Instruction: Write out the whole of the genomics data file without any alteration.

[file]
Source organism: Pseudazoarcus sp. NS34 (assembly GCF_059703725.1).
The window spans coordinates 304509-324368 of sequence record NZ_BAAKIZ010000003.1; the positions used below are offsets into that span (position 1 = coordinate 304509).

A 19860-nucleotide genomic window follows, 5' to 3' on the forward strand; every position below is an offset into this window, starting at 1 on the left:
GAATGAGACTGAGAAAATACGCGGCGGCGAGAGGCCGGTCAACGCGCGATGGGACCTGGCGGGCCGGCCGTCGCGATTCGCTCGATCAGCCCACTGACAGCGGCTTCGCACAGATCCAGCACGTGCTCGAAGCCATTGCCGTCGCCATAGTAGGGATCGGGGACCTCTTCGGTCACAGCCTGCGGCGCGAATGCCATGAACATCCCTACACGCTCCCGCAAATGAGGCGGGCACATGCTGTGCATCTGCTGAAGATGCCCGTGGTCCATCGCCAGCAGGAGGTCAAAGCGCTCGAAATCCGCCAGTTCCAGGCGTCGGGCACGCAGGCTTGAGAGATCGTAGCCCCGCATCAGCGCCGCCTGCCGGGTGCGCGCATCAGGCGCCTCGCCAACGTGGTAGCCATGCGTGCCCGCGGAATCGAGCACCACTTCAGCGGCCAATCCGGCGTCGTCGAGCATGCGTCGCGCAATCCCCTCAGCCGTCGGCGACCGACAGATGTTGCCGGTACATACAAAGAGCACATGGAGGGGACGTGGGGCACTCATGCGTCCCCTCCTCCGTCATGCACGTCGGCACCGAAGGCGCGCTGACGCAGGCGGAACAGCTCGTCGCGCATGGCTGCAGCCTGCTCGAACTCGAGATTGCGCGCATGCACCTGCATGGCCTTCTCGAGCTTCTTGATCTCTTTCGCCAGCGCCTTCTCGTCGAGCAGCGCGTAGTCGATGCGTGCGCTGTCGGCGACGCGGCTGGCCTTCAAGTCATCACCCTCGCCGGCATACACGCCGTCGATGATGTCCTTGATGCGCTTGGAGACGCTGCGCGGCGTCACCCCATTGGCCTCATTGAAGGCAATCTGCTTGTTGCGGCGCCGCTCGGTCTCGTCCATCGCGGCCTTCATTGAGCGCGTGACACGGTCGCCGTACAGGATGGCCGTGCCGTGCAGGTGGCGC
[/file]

Source organism: Pseudazoarcus sp. NS34 (assembly GCF_059703725.1).
The window spans coordinates 304509-324368 of sequence record NZ_BAAKIZ010000003.1; the positions used below are offsets into that span (position 1 = coordinate 304509).

A 19860-nucleotide genomic window follows, 5' to 3' on the forward strand; every position below is an offset into this window, starting at 1 on the left:
GAATGAGACTGAGAAAATACGCGGCGGCGAGAGGCCGGTCAACGCGCGATGGGACCTGGCGGGCCGGCCGTCGCGATTCGCTCGATCAGCCCACTGACAGCGGCTTCGCACAGATCCAGCACGTGCTCGAAGCCATTGCCGTCGCCATAGTAGGGATCGGGGACCTCTTCGGTCACAGCCTGCGGCGCGAATGCCATGAACATCCCTACACGCTCCCGCAAATGAGGCGGGCACATGCTGTGCATCTGCTGAAGATGCCCGTGGTCCATCGCCAGCAGGAGGTCAAAGCGCTCGAAATCCGCCAGTTCCAGGCGTCGGGCACGCAGGCTTGAGAGATCGTAGCCCCGCATCAGCGCCGCCTGCCGGGTGCGCGCATCAGGCGCCTCGCCAACGTGGTAGCCATGCGTGCCCGCGGAATCGAGCACCACTTCAGCGGCCAATCCGGCGTCGTCGAGCATGCGTCGCGCAATCCCCTCAGCCGTCGGCGACCGACAGATGTTGCCGGTACATACAAAGAGCACATGGAGGGGACGTGGGGCACTCATGCGTCCCCTCCTCCGTCATGCACGTCGGCACCGAAGGCGCGCTGACGCAGGCGGAACAGCTCGTCGCGCATGGCTGCAGCCTGCTCGAACTCGAGATTGCGCGCATGCACCTGCATGGCCTTCTCGAGCTTCTTGATCTCTTTCGCCAGCGCCTTCTCGTCGAGCAGCGCGTAGTCGATGCGTGCGCTGTCGGCGACGCGGCTGGCCTTCAAGTCATCACCCTCGCCGGCATACACGCCGTCGATGATGTCCTTGATGCGCTTGGAGACGCTGCGCGGCGTCACCCCATTGGCCTCATTGAAGGCAATCTGCTTGTTGCGGCGCCGCTCGGTCTCGTCCATCGCGGCCTTCATTGAGCGCGTGACACGGTCGCCGTACAGGATGGCCGTGCCGTGCAGGTGGCGC